Can they effectively judge the genuine wellbeing of teachers in that time? No – anecdotally, we know so many teachers too scared to fill in ‘anonymous surveys’ about how they feel, even anonymously. Same with inspectors interviewing teachers – it's simply not a valid gauge. Hence why you have so many teachers who work in ‘outstanding schools’ that are utterly toxic.

Can you judge a school's curriculum offer in 2 days? Technically yes, but this is about presentation. How does the school present its curriculum offer to inspectors? This is as much about the actual curriculum content as it is about how the curriculum offer is ‘sold’ to inspectors and whether they accept explanations, reasonings and ideas positively or negatively. The amount of buzz words used can sway a deep dive, the gloss and format of curriculum maps can ‘weave’ those ‘beautiful and powerful threads of knowledge’ (puke in my soup). This comes down to human judgement. It’s why the Premier League introduced VAR – too many ‘howlers’ were causing untold damage to one team or another with no recompense after a game finished for the other. These ‘curriculum conversations' and the study of curriculum documentation can swing an inspection but there’s far too much sway here on a school being able to ‘sell a story’, do the right things, say the right things, and walk away with a premium judgement.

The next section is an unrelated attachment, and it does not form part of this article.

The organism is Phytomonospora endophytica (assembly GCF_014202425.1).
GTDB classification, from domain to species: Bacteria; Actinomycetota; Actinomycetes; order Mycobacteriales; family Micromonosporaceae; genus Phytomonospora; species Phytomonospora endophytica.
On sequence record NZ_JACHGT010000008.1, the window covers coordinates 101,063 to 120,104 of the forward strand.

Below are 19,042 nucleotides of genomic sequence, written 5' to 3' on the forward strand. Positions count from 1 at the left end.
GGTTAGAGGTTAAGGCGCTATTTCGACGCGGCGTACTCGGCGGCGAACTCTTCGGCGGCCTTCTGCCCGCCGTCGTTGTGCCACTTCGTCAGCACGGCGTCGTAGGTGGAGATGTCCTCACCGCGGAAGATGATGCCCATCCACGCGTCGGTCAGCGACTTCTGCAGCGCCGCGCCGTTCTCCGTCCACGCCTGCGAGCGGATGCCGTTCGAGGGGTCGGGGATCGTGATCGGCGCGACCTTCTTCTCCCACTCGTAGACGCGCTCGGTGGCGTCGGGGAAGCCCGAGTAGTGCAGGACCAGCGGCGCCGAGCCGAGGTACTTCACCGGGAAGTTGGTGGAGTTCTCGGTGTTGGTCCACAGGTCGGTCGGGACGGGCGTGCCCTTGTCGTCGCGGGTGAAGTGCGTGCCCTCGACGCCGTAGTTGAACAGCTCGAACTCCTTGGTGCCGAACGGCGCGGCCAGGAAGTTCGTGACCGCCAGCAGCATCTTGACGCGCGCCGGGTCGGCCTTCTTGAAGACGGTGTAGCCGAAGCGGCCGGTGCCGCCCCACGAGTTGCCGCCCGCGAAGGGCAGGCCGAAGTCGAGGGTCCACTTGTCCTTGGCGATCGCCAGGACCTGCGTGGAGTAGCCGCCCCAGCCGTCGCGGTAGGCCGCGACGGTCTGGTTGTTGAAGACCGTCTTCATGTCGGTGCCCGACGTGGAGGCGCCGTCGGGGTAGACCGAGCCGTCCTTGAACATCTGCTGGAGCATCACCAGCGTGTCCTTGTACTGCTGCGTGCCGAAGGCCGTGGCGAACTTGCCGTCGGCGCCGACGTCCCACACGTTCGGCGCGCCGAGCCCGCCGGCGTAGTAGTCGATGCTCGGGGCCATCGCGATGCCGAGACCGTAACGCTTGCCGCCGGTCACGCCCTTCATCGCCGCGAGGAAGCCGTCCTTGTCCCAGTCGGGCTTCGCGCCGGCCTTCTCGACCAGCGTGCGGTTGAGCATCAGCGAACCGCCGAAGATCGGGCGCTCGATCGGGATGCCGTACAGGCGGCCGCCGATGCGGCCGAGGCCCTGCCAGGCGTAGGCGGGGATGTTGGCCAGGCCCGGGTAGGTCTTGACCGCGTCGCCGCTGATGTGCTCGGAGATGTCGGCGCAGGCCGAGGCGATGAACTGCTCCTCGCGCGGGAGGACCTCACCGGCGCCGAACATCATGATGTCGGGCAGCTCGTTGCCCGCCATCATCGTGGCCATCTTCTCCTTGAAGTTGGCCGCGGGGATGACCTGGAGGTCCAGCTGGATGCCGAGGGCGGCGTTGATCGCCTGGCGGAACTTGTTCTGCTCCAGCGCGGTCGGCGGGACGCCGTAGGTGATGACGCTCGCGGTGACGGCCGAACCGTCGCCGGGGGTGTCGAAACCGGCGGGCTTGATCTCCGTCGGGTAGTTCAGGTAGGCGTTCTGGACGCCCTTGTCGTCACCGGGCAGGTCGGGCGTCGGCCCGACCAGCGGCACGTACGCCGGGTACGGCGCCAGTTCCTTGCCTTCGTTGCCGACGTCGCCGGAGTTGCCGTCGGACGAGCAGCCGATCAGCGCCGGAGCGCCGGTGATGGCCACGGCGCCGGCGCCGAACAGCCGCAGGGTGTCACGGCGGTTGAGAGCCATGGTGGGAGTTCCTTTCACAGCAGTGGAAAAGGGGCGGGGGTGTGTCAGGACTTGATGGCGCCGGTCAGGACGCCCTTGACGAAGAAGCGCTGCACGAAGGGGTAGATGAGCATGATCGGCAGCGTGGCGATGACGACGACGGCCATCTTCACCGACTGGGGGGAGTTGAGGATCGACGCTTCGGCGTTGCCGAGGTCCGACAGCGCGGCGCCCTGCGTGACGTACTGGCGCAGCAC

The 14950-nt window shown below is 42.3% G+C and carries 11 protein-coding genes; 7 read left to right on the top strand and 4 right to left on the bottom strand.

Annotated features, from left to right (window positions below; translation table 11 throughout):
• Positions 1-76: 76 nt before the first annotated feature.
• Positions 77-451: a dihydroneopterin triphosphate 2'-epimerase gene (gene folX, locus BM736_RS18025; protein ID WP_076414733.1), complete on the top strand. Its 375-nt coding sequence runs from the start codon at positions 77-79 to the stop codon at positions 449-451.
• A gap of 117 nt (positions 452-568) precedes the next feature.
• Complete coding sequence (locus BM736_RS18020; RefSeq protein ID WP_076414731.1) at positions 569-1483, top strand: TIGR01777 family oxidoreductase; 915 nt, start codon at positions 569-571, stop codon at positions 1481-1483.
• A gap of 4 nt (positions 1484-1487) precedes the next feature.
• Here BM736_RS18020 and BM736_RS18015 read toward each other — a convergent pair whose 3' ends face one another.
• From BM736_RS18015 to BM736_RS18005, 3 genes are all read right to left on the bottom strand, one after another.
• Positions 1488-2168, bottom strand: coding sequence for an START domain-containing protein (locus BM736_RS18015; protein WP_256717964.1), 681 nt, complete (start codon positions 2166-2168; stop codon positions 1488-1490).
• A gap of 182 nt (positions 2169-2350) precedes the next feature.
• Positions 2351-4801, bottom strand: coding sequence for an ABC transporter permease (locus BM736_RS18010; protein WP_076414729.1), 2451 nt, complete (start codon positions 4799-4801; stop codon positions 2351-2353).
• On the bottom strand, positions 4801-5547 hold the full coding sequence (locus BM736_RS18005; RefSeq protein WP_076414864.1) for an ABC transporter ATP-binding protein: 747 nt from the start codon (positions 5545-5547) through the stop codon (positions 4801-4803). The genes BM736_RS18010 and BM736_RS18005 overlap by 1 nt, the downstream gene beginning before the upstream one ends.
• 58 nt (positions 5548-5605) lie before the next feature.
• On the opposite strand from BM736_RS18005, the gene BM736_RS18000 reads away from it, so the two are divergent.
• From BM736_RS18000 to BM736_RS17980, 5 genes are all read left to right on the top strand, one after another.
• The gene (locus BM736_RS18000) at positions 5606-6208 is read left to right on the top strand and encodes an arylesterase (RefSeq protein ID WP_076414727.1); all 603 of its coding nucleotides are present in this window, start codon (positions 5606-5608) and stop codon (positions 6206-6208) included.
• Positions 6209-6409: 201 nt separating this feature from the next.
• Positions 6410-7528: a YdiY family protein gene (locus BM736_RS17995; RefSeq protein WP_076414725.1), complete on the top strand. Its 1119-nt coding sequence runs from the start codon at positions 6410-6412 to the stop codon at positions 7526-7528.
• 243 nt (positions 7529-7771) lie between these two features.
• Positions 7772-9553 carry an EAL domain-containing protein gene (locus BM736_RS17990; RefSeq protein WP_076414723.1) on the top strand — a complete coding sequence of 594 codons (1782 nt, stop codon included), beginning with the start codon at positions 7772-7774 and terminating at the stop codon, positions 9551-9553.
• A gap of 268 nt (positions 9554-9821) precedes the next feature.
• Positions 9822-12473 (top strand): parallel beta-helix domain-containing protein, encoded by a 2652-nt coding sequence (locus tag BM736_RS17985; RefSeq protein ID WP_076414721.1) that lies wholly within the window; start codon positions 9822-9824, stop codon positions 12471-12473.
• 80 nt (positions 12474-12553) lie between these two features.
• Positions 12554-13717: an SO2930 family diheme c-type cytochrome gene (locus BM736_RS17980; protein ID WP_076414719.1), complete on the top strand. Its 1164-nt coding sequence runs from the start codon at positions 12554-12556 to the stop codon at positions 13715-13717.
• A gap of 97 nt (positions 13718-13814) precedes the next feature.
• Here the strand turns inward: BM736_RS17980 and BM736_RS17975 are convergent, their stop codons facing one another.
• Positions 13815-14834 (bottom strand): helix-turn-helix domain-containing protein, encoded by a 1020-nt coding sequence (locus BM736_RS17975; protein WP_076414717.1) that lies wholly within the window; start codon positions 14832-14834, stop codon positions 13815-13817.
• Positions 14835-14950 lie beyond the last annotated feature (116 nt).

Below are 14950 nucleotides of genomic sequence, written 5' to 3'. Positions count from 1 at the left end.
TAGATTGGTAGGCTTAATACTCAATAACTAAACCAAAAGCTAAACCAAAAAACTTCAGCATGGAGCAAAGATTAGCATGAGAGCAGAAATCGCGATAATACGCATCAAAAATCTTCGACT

Can you judge a school based on it’s exam performance data? No. You can’t. I’m sorry. Why?

Hereditary and environmental factors are the key indicator when it comes to exam performance (so many sources I would cite on this, but I wrote this blog in 2017 and very recently, had an incredible conversation with Dylan Wiliam, Robert Plomin CBE in this podcast). Why doesn’t the profession talk about this more? Well, for so long, if ‘your results’ are good, your career can be good too. If you ‘win’ this lottery, then putting this down to anything other than your own hard work and skill is just too much to say no to. Equally, if ‘your results’ aren’t very good ‘yet’, then the incentive of the sunny upland of an incredible overall progress 8 score is also very alluring. Once secured, the career opportunities are endless and include lucrative consultancy. Am I too cynical? Probably. But i'm sorry. I’ve seen it.